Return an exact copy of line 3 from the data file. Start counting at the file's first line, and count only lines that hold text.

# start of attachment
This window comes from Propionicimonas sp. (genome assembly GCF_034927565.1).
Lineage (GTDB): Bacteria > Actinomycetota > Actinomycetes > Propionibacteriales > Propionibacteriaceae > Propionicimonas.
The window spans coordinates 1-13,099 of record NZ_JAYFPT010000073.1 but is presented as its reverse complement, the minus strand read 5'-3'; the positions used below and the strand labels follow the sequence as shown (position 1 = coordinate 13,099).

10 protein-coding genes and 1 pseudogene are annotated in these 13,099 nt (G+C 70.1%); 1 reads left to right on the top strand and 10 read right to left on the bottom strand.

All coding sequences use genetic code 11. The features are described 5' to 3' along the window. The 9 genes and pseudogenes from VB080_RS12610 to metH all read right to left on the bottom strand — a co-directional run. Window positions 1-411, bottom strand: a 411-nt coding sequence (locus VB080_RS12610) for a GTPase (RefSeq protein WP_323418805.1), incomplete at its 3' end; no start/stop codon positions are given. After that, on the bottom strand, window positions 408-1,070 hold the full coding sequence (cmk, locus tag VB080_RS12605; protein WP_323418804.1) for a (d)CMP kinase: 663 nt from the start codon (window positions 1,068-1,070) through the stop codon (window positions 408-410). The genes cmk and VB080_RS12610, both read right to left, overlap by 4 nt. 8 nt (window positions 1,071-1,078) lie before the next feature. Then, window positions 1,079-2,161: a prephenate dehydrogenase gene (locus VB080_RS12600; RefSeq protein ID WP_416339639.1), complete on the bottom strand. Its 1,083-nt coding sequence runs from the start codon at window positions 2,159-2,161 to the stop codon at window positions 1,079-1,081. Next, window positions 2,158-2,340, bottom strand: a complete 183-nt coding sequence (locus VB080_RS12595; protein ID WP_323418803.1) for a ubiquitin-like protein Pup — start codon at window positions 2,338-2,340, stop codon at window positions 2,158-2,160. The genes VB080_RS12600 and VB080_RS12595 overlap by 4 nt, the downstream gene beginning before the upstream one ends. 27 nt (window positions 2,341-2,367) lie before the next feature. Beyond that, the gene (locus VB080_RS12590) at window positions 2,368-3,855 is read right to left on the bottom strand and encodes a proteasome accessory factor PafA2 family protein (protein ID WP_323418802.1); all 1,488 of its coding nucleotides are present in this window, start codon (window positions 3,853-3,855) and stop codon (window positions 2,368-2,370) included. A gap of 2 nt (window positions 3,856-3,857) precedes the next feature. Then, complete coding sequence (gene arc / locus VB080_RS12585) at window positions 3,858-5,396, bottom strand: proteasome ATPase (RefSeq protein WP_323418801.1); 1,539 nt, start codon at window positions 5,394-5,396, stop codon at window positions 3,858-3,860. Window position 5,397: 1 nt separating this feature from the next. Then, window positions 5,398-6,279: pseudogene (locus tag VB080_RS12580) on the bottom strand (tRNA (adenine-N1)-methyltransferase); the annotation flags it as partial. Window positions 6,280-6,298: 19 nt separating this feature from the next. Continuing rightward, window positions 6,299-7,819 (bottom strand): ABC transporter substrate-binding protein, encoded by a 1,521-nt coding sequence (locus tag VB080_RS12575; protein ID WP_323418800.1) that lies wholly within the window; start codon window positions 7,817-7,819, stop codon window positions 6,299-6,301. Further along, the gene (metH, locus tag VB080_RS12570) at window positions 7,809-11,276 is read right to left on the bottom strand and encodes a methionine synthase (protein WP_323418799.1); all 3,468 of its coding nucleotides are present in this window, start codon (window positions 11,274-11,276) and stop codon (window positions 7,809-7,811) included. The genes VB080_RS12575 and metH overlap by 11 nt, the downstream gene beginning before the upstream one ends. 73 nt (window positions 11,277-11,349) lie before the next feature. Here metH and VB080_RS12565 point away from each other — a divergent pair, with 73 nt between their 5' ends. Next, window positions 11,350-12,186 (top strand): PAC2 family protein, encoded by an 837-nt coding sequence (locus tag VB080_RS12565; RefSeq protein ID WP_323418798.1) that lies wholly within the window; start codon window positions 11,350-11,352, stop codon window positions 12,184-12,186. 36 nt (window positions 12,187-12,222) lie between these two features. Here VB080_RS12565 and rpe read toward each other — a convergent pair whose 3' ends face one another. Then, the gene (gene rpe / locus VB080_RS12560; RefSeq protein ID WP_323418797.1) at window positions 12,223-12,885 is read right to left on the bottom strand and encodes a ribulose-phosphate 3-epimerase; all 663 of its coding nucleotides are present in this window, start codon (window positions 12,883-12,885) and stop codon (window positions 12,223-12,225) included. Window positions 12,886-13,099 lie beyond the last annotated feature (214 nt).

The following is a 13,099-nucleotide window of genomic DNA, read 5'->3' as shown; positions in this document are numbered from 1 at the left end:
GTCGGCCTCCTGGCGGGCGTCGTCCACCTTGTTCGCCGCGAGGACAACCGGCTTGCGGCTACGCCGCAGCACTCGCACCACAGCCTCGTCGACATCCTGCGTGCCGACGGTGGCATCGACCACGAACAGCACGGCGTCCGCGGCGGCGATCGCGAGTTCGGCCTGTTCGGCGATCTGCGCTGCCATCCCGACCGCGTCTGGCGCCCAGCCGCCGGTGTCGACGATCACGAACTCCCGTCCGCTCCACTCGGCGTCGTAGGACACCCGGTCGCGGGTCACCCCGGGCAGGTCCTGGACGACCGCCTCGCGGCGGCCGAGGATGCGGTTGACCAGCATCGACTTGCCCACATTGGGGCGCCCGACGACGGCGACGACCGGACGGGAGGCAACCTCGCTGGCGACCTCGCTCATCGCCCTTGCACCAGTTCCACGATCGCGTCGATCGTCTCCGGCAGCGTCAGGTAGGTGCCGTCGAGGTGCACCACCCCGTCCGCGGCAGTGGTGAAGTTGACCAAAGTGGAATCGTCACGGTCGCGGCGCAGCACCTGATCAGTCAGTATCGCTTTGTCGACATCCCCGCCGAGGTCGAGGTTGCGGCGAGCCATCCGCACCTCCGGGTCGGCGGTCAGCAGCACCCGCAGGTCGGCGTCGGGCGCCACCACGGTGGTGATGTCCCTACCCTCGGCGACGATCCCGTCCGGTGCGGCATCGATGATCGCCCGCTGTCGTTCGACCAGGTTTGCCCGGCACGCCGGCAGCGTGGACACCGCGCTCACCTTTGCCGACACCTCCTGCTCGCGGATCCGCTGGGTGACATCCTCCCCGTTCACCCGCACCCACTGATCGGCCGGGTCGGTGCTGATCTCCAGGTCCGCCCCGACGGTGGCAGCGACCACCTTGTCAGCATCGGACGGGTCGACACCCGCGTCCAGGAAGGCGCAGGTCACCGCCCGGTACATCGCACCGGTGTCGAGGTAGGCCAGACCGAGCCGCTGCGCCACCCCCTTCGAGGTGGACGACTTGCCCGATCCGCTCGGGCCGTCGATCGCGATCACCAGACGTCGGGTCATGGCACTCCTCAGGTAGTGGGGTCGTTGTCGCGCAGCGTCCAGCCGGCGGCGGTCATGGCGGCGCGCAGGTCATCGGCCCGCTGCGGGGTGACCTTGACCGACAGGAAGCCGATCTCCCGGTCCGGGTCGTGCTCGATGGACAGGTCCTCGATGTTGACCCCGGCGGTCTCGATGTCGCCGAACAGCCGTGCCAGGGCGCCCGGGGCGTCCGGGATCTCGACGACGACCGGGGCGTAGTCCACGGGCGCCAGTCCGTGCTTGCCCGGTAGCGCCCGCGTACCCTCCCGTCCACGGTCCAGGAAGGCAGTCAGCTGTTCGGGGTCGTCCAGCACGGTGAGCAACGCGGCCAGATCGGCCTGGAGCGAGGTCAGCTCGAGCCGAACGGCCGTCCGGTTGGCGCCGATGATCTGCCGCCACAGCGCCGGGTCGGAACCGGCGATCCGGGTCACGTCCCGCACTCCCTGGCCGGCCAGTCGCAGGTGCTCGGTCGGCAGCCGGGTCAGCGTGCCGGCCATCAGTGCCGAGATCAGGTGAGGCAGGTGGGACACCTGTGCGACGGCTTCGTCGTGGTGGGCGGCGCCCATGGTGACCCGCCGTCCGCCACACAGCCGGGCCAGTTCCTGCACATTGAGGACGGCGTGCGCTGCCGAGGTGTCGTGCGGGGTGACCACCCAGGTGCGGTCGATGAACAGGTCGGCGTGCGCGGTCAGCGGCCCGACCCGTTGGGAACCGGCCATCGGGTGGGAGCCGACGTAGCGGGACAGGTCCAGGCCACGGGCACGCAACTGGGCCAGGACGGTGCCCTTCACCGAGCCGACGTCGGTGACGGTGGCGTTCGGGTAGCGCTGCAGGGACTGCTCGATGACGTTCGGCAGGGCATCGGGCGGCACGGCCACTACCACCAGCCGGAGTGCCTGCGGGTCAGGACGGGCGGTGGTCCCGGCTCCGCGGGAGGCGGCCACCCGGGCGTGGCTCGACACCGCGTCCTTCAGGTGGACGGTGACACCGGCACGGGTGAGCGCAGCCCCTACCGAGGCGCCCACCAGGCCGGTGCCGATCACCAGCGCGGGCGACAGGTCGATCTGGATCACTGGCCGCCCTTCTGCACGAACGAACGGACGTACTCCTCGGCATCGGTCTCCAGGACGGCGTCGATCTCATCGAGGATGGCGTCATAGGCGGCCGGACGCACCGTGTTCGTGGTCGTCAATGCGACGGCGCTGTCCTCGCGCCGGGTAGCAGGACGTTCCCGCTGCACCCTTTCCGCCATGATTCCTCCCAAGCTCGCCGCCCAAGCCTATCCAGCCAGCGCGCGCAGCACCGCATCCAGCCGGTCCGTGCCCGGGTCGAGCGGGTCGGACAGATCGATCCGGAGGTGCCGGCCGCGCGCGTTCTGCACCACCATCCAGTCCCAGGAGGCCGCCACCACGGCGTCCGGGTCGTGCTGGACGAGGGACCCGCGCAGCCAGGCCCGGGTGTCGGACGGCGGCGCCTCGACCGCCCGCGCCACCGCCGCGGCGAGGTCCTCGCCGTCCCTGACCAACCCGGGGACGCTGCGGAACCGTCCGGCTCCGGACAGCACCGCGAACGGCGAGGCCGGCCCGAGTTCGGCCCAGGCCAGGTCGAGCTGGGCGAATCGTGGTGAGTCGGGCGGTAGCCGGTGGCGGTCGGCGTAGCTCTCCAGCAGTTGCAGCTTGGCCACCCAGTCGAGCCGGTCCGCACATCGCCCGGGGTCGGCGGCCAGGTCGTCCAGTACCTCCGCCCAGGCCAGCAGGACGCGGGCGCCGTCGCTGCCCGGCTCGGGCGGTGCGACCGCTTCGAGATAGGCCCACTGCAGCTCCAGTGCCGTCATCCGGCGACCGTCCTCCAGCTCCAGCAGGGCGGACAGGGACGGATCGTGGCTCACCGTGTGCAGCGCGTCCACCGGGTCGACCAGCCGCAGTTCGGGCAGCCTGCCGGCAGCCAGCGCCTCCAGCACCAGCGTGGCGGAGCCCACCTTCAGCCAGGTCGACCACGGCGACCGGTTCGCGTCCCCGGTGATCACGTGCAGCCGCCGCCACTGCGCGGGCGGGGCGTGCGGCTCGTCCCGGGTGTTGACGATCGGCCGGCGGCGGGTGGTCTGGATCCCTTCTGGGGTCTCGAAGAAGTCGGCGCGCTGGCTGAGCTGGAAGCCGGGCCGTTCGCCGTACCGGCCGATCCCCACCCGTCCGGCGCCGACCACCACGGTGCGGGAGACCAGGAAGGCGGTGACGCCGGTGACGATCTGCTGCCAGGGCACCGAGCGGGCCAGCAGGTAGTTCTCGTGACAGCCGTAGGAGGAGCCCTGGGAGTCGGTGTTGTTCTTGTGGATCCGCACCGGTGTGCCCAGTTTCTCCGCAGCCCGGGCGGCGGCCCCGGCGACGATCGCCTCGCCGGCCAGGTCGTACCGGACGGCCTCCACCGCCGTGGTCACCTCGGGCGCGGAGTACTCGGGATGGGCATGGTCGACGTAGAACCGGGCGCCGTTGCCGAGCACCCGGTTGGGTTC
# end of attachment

The window spans coordinates 1-13,099 of record NZ_JAYFPT010000073.1 but is presented as its reverse complement, the minus strand read 5'-3'; the positions used below and the strand labels follow the sequence as shown (position 1 = coordinate 13,099).